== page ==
Most polls show majority support for Gov. Tim Walz’s handling of the pandemic. But there are big differences when it comes to how the response is viewed among Twin Cities voters and how it’s seen in the suburbs and Greater Minnesota.
“Place is becoming a political identity now, ” says the University of Minnesota Duluth’s Cynthia Rugeley.
A campaign mailer opposing a GOP state senator ties the lawmaker to eliminating protections for those with pre-existing conditions. The evidence? Tweets sent by the Republican Party of Minnesota.
The state’s Office of Management and Budget says actual tax collections have been better than initially predicted when COVID-19 hit Minnesota.
The Senate’s approval of the $1.9 billion legislation on Thursday marked the end of a strange, months-long process, one that involved five special sessions and a lot of discussions over things that had very little to do with public construction projects.
On paper, the contest between DFLer Kent Eken and GOP nominee Mark Larson for a crucial Moorhead-area state Senate seat should be competitive. So why has the race been so quiet?
The Walz campaign’s frantic appeals offer a case study in modern campaign fundraising tactics, with perpetual requests that play on emotion, partisanship and the pressure of (sometimes fake) deadlines.
Two DFLers asked to be removed from a list of more than 120 candidates who said they would fight efforts to mirror regulations written by other states, including the California rules Gov. Tim Walz hopes to adopt on cleaner-burning cars and electric vehicles.
House Speaker Melissa Hortman anticipates at least six Republicans to support the deal when it comes to a vote Wednesday.
123 legislative candidates have signed on to a pledge, circulated by the Minnesota Automobile Dealers Association, opposing the Walz administration’s plan to follow California’s Clean Cars rules.
While precautions around COVID-19 have changed how the so-called ground game is being conducted by political groups in Minnesota this year, they haven’t eliminated it.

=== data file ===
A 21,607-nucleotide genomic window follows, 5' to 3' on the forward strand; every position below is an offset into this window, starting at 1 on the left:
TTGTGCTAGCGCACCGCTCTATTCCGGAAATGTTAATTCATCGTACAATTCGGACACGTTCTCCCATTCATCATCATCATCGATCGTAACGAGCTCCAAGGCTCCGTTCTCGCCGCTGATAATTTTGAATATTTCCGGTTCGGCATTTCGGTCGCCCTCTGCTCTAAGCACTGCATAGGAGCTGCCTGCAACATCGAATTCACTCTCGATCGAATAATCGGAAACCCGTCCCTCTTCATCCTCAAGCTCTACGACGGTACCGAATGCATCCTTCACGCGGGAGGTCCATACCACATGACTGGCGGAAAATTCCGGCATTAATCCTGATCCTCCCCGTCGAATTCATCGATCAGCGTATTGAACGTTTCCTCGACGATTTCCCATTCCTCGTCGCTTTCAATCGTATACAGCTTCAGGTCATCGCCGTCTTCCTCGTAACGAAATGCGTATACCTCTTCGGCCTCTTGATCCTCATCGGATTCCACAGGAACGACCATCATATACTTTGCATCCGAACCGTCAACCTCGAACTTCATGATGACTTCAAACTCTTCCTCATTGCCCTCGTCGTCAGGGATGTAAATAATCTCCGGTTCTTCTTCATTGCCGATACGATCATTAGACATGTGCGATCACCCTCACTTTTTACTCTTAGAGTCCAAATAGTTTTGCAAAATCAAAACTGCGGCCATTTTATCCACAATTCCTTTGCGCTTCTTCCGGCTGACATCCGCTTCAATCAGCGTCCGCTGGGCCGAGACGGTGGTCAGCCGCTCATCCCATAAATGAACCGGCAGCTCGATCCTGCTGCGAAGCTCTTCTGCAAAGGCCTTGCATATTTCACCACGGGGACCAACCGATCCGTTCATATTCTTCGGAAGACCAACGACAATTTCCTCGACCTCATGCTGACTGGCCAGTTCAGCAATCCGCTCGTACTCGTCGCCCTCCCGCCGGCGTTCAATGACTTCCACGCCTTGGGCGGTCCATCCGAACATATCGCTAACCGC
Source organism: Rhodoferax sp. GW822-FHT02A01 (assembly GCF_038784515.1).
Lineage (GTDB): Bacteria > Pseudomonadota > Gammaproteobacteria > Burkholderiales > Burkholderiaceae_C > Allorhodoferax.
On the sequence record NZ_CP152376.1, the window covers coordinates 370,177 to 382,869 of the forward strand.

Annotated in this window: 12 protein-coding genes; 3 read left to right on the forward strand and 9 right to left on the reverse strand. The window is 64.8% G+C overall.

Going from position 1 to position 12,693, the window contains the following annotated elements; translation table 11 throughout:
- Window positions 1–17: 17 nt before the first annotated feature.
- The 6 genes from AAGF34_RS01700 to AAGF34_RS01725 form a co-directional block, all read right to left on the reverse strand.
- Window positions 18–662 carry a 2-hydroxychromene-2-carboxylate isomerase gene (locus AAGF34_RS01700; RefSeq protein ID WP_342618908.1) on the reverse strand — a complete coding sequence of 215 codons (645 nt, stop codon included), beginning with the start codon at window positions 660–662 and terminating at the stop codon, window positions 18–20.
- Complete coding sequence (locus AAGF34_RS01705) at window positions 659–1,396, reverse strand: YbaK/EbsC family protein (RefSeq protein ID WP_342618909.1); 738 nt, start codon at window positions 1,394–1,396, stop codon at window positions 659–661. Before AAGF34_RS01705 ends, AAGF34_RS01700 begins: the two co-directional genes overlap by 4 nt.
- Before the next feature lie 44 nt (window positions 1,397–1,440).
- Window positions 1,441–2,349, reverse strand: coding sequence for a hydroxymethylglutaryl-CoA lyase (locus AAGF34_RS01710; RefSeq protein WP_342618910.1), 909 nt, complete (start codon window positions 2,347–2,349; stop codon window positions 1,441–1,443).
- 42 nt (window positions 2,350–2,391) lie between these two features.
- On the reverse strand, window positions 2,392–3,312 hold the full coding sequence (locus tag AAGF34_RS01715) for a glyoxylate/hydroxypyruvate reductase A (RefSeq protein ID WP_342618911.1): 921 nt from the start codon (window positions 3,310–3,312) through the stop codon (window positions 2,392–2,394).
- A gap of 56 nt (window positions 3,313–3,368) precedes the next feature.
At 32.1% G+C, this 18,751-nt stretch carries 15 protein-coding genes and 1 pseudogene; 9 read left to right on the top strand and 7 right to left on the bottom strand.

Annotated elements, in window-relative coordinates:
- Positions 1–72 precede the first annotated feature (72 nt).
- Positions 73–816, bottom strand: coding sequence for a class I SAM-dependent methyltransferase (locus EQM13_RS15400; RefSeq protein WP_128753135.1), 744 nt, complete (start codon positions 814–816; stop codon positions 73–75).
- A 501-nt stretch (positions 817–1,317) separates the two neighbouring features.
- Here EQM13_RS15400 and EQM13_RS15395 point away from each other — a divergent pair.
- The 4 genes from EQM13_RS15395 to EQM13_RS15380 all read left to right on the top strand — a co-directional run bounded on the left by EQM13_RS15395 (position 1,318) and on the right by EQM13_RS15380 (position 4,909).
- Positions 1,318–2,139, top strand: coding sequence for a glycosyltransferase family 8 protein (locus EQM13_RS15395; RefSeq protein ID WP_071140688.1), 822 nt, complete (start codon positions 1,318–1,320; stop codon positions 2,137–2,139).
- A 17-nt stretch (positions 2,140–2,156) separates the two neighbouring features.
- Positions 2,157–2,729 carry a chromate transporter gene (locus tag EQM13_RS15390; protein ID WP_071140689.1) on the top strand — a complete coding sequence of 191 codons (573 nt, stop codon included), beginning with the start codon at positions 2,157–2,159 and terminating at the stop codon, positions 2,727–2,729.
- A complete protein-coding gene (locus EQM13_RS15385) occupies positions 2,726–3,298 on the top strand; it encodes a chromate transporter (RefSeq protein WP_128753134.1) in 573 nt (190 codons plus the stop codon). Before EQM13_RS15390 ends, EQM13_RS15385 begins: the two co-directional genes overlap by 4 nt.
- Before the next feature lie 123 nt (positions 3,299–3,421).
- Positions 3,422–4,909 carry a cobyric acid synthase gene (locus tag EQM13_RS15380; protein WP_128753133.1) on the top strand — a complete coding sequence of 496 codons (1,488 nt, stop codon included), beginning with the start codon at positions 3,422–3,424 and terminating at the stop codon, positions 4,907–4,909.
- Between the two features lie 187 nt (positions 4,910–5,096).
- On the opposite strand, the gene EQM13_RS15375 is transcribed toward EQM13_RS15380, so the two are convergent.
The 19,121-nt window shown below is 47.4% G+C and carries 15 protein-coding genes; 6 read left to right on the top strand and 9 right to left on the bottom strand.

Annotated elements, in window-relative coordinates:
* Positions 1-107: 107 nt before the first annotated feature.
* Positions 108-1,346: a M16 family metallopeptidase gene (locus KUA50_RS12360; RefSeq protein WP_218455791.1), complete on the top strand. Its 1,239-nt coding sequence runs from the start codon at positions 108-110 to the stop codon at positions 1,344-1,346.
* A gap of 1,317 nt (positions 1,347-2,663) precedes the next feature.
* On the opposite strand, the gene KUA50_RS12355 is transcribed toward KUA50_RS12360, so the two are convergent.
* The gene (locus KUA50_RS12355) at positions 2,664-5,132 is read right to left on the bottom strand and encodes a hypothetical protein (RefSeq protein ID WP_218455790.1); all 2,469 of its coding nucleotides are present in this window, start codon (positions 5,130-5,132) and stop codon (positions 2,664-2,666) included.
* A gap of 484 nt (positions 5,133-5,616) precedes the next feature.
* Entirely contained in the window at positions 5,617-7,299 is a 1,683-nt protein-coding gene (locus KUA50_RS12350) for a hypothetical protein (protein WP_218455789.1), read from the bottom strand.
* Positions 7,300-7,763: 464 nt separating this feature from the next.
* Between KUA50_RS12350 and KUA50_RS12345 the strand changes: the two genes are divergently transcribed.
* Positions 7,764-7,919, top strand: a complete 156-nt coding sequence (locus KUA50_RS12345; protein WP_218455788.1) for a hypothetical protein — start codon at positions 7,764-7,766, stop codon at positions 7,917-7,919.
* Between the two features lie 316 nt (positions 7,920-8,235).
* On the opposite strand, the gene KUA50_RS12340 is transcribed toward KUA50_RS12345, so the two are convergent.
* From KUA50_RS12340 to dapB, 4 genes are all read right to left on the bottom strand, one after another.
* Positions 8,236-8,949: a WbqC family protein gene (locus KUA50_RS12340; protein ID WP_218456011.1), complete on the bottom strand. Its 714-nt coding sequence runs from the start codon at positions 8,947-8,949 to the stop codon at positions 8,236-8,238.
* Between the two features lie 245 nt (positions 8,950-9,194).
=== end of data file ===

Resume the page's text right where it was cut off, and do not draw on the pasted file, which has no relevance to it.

In the race for Minnesota Senate District 26, which encompasses much of Rochester — including the Mayo Clinic — DFL candidate Aleta Borrud has tried to tie three-term GOP Sen. Carla Nelson to Trump, and particularly to his handling of the coronavirus pandemic.
A GOP campaign mailer says a DFL lawmaker in the Minnesota House “stood with the criminals,” and “voted to allow our cities to defund our police.” Is that a fair critique — or a massive stretch?
Though Democratic candidates in the six districts maintain they have a shot to upset their Republican opponents, the lack of activity to boost their candidacies reflects the GOP’s growing strength and confidence in Greater Minnesota.
Where he went. Who he met. And who traveled with him.
The race between longtime GOP state Sen. Warren Limmer and DFL challenger Bonnie Westlin in Senate District 34 has become a proxy fight for groups from outside the district, waged largely over broader themes, from redistricting and gun safety to criminal justice reform and recreational marijuana.
MinnPost looked at the fundamentals of the districts along with data from the parties, interest groups and political caucuses to arrive at a batch of races that could determine control of the House and Senate.
Other parts of Minnesota have seen visits from the Trump and Biden campaigns, but it’s been nothing like the outsized attention showered on the state’s fifth-largest city.
The most recent reports filed by Minnesota political committees show activity — both money raised and money spent — through Sept. 15.
Thissen has undertaken an unusually active campaign for an incumbent, despite the fact that a sitting Minnesota Supreme Court justice hasn’t lost a judicial election since the 1940s.